ExampleNo. 8:Females, married females, married persons.
Solution: In this case, all the married females are females as well as married persons, but all the females are not married persons, but some can be, similarly all the married persons are not females, but some definitely are. So the relationship can best be represented by the following diagram.
Venn Diagrams for Categorical Syllogisms
The technique of Venn diagrams for categorical syllogisms is based on the fact that in a valid syllogism, the conclusion asserts no more than what is already contained, implicitly, in the premises. If the conclusion asserts more than that, it does not follow from the premises, and the syllogism is invalid. The technique is to diagram the premises, and then see whether anything would have to be added in order to diagram what the conclusion asserts. If so, the syllogism is invalid; if not, it is valid.
No M is P
No horned animal is a carnivore
All S is M
All moose are horned animals
No S is P
No moose is a carnivore
The first step is to diagram the major premise, using the circles representing M (horned animals) and P (carnivores). So we shade out the area of overlap between M and P.
The second step is to add the minor premise to our diagram, using the circles representing S and M. Since this is an A proposition, we shade out the region of S outside M.
The final step is to examine the completed diagram of the premises and determine whether it contains the information asserted by the conclusion. The conclusion asserts that no S is P. Thus it requires that the overlap between S and P be shaded out, and the premises taken together do shade out that region. So the syllogism is valid.
For a syllogism to be valid, the combined diagram must contain all the information asserted by the conclusion. It may contain more information, but it cannot omit anything.
Now let's try a syllogism with a particular premise.
No M is P
Some M are S
Some S are not P
First we diagram the major premise.
Second we diagram the minor premise.
Notice that we diagrammed the major premise first. This is not required logically, but whenever there is a particular and a universal premise, it is best to diagram the universal one first. By diagramming the universal premise first, we have shaded out one of the subregions, so now we know that the X for the other premise must go outside the P circle. And that's useful information, it means that at least one S is not P. Since that is what the conclusion asserts, the argument is valid.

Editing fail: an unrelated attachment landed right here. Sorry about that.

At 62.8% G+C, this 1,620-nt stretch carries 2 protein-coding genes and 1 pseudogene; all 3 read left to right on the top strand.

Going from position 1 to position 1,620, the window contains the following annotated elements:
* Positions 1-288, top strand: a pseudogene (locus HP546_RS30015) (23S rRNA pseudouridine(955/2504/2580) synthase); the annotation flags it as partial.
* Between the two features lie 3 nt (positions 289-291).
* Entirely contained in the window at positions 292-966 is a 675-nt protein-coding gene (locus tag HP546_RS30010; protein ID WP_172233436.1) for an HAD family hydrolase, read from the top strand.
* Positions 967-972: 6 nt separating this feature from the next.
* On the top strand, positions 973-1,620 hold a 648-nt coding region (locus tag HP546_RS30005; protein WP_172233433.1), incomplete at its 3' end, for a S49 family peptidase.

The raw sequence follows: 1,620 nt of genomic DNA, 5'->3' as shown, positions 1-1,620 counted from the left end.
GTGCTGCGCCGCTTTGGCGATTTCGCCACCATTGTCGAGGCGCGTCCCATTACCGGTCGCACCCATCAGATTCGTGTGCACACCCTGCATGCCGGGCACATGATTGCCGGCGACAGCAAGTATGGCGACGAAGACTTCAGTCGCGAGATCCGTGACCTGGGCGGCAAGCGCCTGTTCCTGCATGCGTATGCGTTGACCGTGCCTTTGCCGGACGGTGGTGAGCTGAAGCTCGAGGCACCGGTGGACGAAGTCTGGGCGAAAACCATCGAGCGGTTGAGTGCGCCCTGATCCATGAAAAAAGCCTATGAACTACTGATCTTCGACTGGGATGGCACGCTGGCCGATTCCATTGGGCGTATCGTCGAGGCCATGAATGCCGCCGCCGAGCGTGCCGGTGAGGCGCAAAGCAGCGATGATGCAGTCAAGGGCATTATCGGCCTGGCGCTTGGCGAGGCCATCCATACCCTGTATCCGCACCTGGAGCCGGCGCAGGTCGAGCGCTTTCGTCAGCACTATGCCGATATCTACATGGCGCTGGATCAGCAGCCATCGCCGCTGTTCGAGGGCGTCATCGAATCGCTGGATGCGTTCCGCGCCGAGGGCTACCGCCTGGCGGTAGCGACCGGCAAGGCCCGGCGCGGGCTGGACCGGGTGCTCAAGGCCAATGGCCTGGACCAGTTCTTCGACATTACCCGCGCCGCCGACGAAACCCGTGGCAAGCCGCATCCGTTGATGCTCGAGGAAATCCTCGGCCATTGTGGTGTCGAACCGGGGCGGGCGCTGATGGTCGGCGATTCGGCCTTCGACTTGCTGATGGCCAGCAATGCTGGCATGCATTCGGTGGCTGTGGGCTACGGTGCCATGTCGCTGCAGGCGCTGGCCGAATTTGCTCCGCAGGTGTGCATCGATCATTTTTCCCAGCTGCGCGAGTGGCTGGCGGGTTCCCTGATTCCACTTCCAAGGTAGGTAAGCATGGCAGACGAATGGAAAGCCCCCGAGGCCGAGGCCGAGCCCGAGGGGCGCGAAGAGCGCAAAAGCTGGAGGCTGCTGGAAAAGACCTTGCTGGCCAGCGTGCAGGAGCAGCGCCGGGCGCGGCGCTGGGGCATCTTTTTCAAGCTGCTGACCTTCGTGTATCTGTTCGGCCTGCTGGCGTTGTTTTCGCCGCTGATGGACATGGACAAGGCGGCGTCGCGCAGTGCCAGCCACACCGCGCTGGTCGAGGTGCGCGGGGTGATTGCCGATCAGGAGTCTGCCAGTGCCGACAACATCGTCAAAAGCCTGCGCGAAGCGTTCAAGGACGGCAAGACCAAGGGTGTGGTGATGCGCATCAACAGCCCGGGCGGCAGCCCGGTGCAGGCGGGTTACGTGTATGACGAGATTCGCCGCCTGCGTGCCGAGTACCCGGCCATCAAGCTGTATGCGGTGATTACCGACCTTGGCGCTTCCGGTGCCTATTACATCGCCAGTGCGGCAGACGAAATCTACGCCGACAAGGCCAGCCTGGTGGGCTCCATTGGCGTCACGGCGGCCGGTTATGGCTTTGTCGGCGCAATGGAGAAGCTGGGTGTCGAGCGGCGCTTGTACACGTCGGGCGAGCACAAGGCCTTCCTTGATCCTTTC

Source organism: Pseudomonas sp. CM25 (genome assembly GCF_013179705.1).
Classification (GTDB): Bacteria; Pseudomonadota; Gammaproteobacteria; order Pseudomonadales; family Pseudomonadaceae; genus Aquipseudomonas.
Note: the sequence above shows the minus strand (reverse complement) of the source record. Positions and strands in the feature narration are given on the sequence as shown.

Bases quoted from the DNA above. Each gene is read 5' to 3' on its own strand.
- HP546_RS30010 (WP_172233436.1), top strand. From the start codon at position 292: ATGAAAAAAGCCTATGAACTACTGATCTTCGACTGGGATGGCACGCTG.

If a syllogism is invalid, a Venn diagram will reveal that fact in one of two ways. The combined diagram for the premises will either fail to shade out an area excluded by the conclusion, or it will fail to put an X where the conclusion requires one.
All P are M
All S are M
All S are P
The Venn diagram reveals the invalidity by failing to shade out the right areas.
In the combined diagram, the area of P outside M has been shaded to represent the major premise, and the area of S outside M has been shaded to represent the minor. But one area in the region of S outside P--the one indicated by the arrow--has not been shaded. Thus, the premises leave open the possibility that some S are not P; they do not guarantee that all S are P. So the conclusion does not follow; the syllogism is invalid.
Now let's examine another case in which the invalidity is revealed by the placement of Xs.
All P are M
Some S are M
Some S are P
Notice that the X is on the line between two subregions of the overlap between S and M. Locating the X on the line means: I know something is both an S and an M, but I don't know whether it is also a P or not. But the conclusion does assert that some S are P. For the premises to justify this assertion, they would have to give us an X in the area of overlap between S and P. But all they tell us is: there's an S that may or may not be a P. The conclusion doesn't follow.